It's pretty common to use SVG within an anchor link or otherwise "click/tappable thing" on a web page. It's also increasingly common that the SVG is inline <svg>, because it's often nice having the SVG in the DOM since you can style it with CSS and script it with JS and such. But what does that mean for click events?

A link with an SVG icon in it might be like this:

<a href="#0" data-data="something">
  <svg ... >
     <rect ...>

Now you want to bind a click event to that anchor link. In jQuery:

$("a").on("click", function(event) {
   // `this` will always be the <a>
  // "something"


That will work perfectly fine. Note there is a data-* attribute on the anchor link. That's probably there specifically for JavaScript to access and use. No problem at all how we have it written right now, because within the anonymous function we have bound, this will always be that anchor link, which has that attribute available. Even if you use event delegation and call some function who-knows-where to handle it, this will be that anchor link and you can easily snag that data-* attribute.

But let's say you're going to rock some raw JavaScript event delegation:

document.addEventListener('click', doThing);

function doThing(event) {
  // test for an element match here

You don't have an easy reference to your anchor link there. You'll need to test the to see if it even is the anchor link. But in the case of our SVG-in-a-link, what is that target?

It could either be:

  1. The <a>
  2. The <svg>
  3. The <rect>

You might just have to check the tagName of the element that was clicked, and if you know it was a sub-element, move up the chain:

document.addEventListener('click', doThing);

function doThing(event) {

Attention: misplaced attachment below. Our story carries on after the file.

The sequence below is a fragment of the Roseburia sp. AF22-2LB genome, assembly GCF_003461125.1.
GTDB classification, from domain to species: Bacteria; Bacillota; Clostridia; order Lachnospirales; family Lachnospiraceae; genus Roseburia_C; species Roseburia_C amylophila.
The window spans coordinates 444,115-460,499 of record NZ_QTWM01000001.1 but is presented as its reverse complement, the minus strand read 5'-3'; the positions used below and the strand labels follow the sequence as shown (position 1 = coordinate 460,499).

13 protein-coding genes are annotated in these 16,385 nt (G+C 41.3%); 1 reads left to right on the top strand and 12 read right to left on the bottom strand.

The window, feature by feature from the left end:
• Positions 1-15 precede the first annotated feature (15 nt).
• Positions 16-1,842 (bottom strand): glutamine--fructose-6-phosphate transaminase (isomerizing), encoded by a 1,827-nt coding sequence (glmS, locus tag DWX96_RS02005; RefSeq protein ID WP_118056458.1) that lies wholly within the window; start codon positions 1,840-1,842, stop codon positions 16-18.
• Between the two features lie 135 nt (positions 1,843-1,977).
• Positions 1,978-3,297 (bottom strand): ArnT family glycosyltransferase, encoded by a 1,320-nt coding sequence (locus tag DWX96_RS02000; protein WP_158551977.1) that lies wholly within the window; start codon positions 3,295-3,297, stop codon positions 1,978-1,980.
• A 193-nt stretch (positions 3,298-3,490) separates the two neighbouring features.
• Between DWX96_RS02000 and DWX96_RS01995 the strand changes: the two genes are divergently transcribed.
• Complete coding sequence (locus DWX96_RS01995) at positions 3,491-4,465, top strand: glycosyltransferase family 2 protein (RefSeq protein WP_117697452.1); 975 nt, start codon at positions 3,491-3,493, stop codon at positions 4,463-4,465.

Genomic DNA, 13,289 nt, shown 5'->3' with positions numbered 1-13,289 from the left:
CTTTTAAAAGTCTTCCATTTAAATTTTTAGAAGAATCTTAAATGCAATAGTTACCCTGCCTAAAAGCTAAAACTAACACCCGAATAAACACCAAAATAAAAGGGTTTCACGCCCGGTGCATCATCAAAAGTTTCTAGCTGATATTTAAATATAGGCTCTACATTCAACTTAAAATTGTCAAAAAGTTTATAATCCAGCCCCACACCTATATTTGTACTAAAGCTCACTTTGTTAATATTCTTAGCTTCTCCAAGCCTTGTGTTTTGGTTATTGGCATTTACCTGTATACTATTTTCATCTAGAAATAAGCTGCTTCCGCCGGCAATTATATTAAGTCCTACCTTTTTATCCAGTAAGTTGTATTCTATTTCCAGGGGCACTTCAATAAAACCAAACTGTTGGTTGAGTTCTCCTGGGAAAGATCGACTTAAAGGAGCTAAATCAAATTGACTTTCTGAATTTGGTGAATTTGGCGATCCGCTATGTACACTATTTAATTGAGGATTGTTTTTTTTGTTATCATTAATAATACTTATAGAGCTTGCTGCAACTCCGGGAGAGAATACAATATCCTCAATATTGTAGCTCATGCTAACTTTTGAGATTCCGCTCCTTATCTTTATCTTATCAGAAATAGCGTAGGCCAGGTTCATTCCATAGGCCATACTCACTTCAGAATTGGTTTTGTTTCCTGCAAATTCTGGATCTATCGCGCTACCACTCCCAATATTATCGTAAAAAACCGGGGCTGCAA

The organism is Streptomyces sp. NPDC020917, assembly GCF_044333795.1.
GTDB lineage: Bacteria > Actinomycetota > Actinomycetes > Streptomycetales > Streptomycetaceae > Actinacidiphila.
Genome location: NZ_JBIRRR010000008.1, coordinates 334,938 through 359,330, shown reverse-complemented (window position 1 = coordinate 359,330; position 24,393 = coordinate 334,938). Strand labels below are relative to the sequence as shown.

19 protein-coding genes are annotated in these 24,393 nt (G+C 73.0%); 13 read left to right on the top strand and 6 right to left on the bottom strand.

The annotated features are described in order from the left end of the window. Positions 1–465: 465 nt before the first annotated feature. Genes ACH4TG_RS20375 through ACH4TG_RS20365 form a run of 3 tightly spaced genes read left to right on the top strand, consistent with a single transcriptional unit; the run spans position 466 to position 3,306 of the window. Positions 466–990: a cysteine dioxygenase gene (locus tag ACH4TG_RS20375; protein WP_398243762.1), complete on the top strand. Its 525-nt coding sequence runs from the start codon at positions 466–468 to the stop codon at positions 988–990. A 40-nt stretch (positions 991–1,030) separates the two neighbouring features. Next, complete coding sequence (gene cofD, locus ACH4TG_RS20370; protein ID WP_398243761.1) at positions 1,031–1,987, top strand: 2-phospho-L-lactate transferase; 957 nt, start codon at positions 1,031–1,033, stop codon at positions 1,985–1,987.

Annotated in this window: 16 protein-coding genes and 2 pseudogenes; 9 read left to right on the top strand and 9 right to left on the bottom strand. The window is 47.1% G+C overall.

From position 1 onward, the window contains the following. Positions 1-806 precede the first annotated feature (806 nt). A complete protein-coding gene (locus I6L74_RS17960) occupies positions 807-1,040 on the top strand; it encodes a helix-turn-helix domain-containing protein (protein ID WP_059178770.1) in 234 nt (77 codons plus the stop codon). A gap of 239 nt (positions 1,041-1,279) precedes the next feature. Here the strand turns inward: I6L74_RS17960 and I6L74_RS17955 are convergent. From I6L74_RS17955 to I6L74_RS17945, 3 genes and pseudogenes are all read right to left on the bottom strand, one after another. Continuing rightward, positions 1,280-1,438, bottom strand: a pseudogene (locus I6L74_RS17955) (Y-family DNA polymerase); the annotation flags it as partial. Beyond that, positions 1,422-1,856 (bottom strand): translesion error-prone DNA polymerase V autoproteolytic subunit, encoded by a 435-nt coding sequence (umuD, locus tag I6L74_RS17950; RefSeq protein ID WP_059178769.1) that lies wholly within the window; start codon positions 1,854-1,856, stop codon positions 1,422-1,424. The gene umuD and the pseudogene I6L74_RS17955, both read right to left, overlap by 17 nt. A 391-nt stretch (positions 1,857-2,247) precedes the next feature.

var el;
  // we can check the tag type, and if it's not the <a>, move up.
  if ( == "rect") {
    // move up TWICE
    el =;
  } else if ( == "svg") {
    // move up ONCE
    el =;
  } else {
    el =;

That's pretty nuts though. It's too tied to the HTML and SVG structure. Toss a <g> in there around some <path>s, which is a perfectly fine thing to do for grouping, and it breaks. Or the tagType is path not a rect, or any other DOM difference.

Personally I've been preferring some CSS solutions.

One way is to lay a pseudo element over top the entire anchor element, so that the clicks are guaranteed to be on the anchor element itself, nothing inside it:

a {
  position: relative;
a::after {
  content: "";
  top: 0;
  left: 0;
  width: 100%;
  height: 100%;

This seems to work pretty well too:

a > svg {
  pointer-events: none;

pointer-events typically doesn't work in IE (it does in 11+, but not lower), but it actually does when applied to SVG, in IE 9+, which is the version of IE that supports SVG anyway.

Here's a Pen with the issue demonstrated and the fixes:

See the Pen owyFj by Chris Coyier (@chriscoyier) on CodePen.

Point is

If you're using SVG in a click target, be very careful you're getting the right element in JavaScript, and if you have trouble, consider a CSS cover.

Wanna learn more about SVG?

I have a full course available called Everything You Need to Know about SVG that covers the whole spectrum of SVG from the perspective of a web designer and front end developer.